Banks need new business

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Banks need new business


Kim Jong-jun, Hana Bank president, second from right, consults a merchant while visiting a traditional market in Yangcheon District, southwestern Seoul, yesterday. The bank is looking for new revenue sources by offering financial products customized to needs of their customers. Provided by the bank

As commercial banks struggle with an anemic economy and lower interest rates, they’re looking for new revenue sources home and abroad.

Hana Bank is tapping into traditional markets by offering tailored services for merchants at 37 traditional markets across the country.

This includes exempting commission payments for customers when they use ATMs or on wire transfers and also loans with specially lowered interest rates. It’s also offering deposit products with higher interest returns. The special services will be offered until the end of this year.

Additionally, since it’s not easy for merchants at traditional markets to physically visit banks during the day, Hana Bank will run temporary mobile bank branches for them to do banking and even open new accounts.

“We will expand our trade with those in the middle and lower income class while designing measures especially targeted to the various low-income customers,” said the bank’s president Kim Jong-jun. “Furthermore we plan on stepping up our customized services for merchants and low-income customers by opening up our special consulting offices in regional traditional markets.”

Bank president Kim, along with 60 or so Hana Bank employees including the head of the bank’s labor union Kim Chang-geun, visited a traditional market in Yangcheon District, southwestern Seoul, yesterday where they consulted with merchants on their financial problems.

Hana Financial Group affiliate Korea Exchange Bank (KEB) has been ramping up overseas branches to target Korean companies overseas.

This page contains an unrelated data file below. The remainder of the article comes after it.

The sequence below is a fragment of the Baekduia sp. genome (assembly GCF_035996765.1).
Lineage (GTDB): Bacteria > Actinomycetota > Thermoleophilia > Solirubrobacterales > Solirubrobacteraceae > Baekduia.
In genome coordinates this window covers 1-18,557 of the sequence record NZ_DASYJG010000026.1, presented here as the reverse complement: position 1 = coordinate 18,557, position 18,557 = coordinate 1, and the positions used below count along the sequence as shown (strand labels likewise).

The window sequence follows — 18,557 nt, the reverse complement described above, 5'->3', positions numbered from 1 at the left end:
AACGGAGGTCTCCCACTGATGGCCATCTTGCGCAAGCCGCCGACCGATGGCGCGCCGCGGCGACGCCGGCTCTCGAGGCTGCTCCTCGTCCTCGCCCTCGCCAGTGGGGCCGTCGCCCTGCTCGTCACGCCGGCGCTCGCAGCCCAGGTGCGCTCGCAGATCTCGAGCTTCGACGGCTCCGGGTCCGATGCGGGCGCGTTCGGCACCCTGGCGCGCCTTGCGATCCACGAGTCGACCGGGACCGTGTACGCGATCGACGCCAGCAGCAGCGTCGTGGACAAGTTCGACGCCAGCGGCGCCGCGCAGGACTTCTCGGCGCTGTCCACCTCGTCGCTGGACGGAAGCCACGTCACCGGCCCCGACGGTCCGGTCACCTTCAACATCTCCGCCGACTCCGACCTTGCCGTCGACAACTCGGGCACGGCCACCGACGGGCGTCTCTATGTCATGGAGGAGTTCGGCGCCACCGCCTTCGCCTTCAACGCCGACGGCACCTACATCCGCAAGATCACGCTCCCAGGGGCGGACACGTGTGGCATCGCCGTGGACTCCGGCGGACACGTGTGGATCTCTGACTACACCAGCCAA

KEB became the first Korean bank to open an office in Istanbul earlier this month. The bank has the largest overseas network among Korean commercial banks with 53 offices and branches in 23 countries.

However, the last time KEB opened a branch was in Ostrava, Czech Republic, five years ago as the U.S. private equity fund Lone Star, which was the majority shareholder of the bank at the time, was preoccupied in selling its shares.

The bank was able to return to overseas expansion after Hana Financial Group purchased the majority shares from Lone Star last year.

When announcing the opening of the Istanbul branch earlier this month, the bank noted the increasing business opportunities thanks to the free trade agreement signed between Korea and Turkey last year.

Currently there are 60 or so major Korean companies operating in Turkey including Hyundai Motor, which has an automotive production plant there.

KEB is planning to open additional offices in Indonesia, the Philippines, Japan, China and Chennai, India, by the end of this year.

Some banks are extending their business hours. Some branches of KB Kookmin Bank are operating from 2 p.m. to 9 p.m. Usually banks open at 9 a.m. and closes at 4 p.m. Standard Chartered Korea is opening some of its branches near office districts at 7 a.m. and closing them at 7 p.m.

It is targeting office workers who get off work at 6 p.m.

A Woori Financial Group research report recently showed that due to the lowering of the benchmark rate earlier this month by the central bank, the net profit made from interest by banks is expected to shrink.

The net interest profit of the four major banks - Woori, KB Kookmin, Shinhan and Hana - is expected to see a 145.5 billion won decrease while the banks’ net interest margin (NIM) is expected to fall 0.02 percentage point.

By Lee Ho-jeong []
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